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Puget Sound Skills Center
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Navigating Social Media Safely with Students

Navigating Social Media Safely with Students

Social Media Safety

As the digital world becomes increasingly entwined with our children's lives, understanding and addressing its impact is critical to ensuring students are safe online. 

The 2021 Health Youth Survey shows 42% of Washington’s students report having three or more hours of screen time per day. The US Surgeon General reports that young people spending more than three hours daily on social media face double the risk of poor mental health outcomes, including symptoms of depression and anxiety. 

Below are resources families can use to help keep their students safe online. 

Strategies to Keep Students Safe 

Here are some strategies from the Washington Office of Superintendent of Public Instructions (OSPI) that parents and families can take to keep students safe.  

  • Make sure online privacy settings are set to the most secure level.
  • Talk with students about how social media makes them feel. Explain that social media platforms are designed to be addictive. Help students determine what content is real and what content is questionable, and empower them to make informed choices. There’s great tips in conversation starters!
  • Help students report cyberbullying and other harmful content, and talk to them about why it’s important for them not to spread it themselves.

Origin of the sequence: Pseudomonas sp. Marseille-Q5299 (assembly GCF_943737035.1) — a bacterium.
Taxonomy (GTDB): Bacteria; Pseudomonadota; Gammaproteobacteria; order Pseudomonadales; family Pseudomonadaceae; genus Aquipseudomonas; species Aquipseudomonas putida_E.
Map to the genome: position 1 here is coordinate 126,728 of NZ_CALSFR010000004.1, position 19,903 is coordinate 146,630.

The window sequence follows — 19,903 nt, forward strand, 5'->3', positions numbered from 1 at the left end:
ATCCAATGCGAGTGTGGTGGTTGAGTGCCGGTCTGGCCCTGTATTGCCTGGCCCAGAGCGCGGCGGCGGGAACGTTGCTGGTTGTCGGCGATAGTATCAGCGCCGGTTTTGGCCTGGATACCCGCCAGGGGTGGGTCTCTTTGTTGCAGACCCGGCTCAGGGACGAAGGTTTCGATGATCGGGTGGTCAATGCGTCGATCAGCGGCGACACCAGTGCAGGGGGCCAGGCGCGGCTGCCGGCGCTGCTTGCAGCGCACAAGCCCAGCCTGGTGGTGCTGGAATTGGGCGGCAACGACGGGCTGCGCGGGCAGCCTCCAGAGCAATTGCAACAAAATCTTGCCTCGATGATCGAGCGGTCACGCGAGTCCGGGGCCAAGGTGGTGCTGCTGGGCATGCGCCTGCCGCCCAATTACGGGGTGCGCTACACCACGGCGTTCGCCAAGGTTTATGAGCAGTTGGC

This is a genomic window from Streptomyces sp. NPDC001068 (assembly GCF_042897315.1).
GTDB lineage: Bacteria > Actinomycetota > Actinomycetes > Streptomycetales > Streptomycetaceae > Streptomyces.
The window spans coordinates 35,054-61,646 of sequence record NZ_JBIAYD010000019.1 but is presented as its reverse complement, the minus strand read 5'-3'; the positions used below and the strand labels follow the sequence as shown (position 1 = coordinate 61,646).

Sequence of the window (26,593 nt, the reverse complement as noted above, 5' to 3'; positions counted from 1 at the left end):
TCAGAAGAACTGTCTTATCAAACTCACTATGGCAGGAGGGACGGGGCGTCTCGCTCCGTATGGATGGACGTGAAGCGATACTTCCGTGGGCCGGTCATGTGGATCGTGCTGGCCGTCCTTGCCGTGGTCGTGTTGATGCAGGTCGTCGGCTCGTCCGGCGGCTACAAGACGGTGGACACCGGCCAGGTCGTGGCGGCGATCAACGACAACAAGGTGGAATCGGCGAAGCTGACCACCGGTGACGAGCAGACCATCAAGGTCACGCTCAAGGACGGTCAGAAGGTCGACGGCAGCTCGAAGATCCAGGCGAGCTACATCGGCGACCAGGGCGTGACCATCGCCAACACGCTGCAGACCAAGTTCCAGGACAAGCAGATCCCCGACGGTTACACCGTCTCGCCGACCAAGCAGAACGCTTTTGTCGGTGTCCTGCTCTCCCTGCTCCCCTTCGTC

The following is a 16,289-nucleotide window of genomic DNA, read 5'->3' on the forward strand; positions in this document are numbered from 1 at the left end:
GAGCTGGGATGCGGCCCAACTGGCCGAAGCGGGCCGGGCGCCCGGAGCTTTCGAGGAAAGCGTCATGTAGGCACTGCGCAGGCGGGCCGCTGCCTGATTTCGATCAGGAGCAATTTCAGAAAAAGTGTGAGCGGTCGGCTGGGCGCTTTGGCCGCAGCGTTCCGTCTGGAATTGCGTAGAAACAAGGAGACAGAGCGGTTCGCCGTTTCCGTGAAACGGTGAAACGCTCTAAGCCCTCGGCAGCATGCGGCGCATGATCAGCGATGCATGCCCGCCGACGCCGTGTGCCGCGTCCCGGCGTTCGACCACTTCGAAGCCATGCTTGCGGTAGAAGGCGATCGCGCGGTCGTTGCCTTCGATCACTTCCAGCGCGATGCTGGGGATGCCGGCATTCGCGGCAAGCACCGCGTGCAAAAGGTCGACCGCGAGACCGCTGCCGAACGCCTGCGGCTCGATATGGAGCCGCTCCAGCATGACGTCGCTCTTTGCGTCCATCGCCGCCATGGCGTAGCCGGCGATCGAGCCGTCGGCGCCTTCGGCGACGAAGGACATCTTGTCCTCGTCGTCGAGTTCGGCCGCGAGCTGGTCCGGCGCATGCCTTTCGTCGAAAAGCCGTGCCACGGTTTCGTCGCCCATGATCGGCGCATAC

• Encourage students and families to create a family media plan that includes engagement in both positive uses of social media and tech-free activities.
  • Set a good example by modeling responsible social media use.

Conversation Starters

Here are some questions from OSPI that parents and families can use to start a conversation with your student about social media. 

  • What did you see on social media this week? What do you think those posts meant?
  • How does social media make you feel? Is it more positive, negative, or a mix of both?
  • How much information about you is available on the social media platforms you use? Are we both comfortable with the information and images that are available to strangers?
  • Do you feel that your social media use interferes with your schoolwork, extracurricular activities, or friendships?
  • How can you tell when you might need a break from social media?
  • What are some things you can do to help you have a positive experience when using social media and resist the pressure to always be connected?

Additional Resources

Here are additional resources to help you keep students safe online. 

  • Parent Guides: Nonprofit organization Connect Safely provides guidebooks on apps, services and platforms popular with children and teens.
  • Family Media Plan: This resource from the American Academy of Pediatrics (AAP) guides families through creating a media plan.
  • National Center of Excellence on Social Media and Youth Mental Health: This organization provides evidence-based education to support the mental health of youth as they navigate social media.
  • The SIFT Method: This resource provides steps that students can practice when encountering questionable content and interacting with misinformation online.
  • The Family Online Safety Institute: This is an international non-profit organization working to make the online world safer for kids and their families by providing a hub of resources and articles.

Celebrating Digital Citizenship Week

October 16-20 is Digital Citizenship Week. Common Sense Education provides digital citizenship resources and activity calendars for students and families. This is a great way to help students build healthy habits with media and tech. Check out the activity calendar by grade level.